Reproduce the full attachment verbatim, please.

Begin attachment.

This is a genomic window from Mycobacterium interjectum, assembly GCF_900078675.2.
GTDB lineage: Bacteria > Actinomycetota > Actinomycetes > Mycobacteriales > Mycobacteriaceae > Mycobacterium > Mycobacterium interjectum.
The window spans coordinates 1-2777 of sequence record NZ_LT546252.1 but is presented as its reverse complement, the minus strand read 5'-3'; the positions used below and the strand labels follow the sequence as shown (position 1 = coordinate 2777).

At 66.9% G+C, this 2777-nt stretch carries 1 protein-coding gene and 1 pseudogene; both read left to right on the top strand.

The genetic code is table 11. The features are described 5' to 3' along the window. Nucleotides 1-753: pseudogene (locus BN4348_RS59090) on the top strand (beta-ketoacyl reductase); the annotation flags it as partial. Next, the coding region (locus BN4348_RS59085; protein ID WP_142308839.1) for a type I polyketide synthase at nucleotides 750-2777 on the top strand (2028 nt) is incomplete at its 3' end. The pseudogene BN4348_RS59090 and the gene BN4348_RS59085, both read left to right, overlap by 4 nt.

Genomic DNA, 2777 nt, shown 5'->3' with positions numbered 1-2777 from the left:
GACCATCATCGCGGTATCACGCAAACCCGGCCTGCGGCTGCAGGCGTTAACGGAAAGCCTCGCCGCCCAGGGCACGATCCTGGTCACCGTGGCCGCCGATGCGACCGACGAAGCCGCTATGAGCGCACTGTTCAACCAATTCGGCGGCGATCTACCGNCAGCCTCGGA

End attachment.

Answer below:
This is a genomic window from Mycobacterium interjectum, assembly GCF_900078675.2.
GTDB lineage: Bacteria > Actinomycetota > Actinomycetes > Mycobacteriales > Mycobacteriaceae > Mycobacterium > Mycobacterium interjectum.
The window spans coordinates 1-2777 of sequence record NZ_LT546252.1 but is presented as its reverse complement, the minus strand read 5'-3'; the positions used below and the strand labels follow the sequence as shown (position 1 = coordinate 2777).

At 66.9% G+C, this 2777-nt stretch carries 1 protein-coding gene and 1 pseudogene; both read left to right on the top strand.

The genetic code is table 11. The features are described 5' to 3' along the window. Nucleotides 1-753: pseudogene (locus BN4348_RS59090) on the top strand (beta-ketoacyl reductase); the annotation flags it as partial. Next, the coding region (locus BN4348_RS59085; protein ID WP_142308839.1) for a type I polyketide synthase at nucleotides 750-2777 on the top strand (2028 nt) is incomplete at its 3' end. The pseudogene BN4348_RS59090 and the gene BN4348_RS59085, both read left to right, overlap by 4 nt.

Genomic DNA, 2777 nt, shown 5'->3' with positions numbered 1-2777 from the left:
GACCATCATCGCGGTATCACGCAAACCCGGCCTGCGGCTGCAGGCGTTAACGGAAAGCCTCGCCGCCCAGGGCACGATCCTGGTCACCGTGGCCGCCGATGCGACCGACGAAGCCGCTATGAGCGCACTGTTCAACCAATTCGGCGGCGATCTACCGNCAGCCTCGGA